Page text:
I like FCF because no matter what the stock market is doing, at the end of the day if shares are trading at 20-30% FCF yield they will have to eventually appreciate unless the owners are incredibly bad capital allocaters.

    All of the free cash has to go somewhere, be it through growth capex (which will create even more FCF!), dividends or share buybacks. Therefore, shares have to appreciate at some point - I think of it almost as a law of physics.

    Steve
    Nov 23 02:40 PM | Likes Like |Link to Comment
  • SAExploration Holdings: Buy On Recent Weakness For Potential 50%+ Return [View article]
    Clint,

    Don't have anything substantial to add to your comment. The lenders who are insiders will undoubtedly be flexible in terms of loan covenants.

    My main thought is I believe that the odds of the company running into serious debt issues so soon after the merge seems low...Rosenfeld is not going to let that happen. He spent 2 years looking for this company, he's in this for the long haul.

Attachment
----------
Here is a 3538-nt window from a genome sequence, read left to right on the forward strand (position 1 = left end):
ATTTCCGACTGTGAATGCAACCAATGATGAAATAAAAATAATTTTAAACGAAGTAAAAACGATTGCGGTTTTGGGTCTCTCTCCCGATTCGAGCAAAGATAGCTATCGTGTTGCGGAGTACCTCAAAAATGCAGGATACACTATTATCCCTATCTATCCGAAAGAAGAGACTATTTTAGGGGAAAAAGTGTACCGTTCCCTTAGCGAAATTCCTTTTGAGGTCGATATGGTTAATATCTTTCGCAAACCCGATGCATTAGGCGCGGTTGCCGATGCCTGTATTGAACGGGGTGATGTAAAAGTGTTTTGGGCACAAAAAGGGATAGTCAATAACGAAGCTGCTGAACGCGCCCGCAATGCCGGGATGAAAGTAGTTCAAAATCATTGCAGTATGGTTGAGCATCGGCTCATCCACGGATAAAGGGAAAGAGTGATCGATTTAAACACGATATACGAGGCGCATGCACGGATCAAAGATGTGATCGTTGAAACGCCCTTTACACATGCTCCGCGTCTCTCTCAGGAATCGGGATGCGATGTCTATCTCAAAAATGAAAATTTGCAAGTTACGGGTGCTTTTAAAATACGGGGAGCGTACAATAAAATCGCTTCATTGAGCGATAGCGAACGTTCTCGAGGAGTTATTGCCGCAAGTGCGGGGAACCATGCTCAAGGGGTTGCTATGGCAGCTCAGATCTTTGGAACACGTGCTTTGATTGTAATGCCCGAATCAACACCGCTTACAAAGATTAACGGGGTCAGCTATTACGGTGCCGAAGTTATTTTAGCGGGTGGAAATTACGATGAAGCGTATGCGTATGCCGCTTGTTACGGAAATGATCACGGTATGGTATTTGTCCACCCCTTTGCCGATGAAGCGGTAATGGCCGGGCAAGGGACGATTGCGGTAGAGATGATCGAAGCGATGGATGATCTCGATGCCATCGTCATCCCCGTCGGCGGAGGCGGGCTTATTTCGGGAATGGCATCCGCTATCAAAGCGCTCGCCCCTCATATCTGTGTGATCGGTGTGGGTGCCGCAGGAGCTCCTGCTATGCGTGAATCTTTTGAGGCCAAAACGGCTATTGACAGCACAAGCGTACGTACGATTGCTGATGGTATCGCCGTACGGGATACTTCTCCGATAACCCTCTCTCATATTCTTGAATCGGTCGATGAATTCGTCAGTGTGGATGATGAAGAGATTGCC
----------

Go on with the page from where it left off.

Steve
    Nov 23 02:29 PM | Likes Like |Link to Comment
  • SAExploration: Buy At A Discount To Crescendo Partners And Joel Greenblatt - 110% Upside [View article]
    Well Carbondale I have to admit I'm somewhat upset by this article as I literally had one I was about to submit on this company. This evening. In about 6 hours actually. Such is life I suppose.

    Nevertheless, it's a great thesis and I believe the company is substantially undervalued. It's a pretty binary outcome and as long as they can prove they can return to profitability next quarter, which should be no problem for this team, then the stock should pop as they regain credibility.

    Thanks for the article.

    Steve
    Nov 21 01:28 PM | 4 Likes Like |Link to Comment
COMMENTS STATS
348 Comments
146 Likes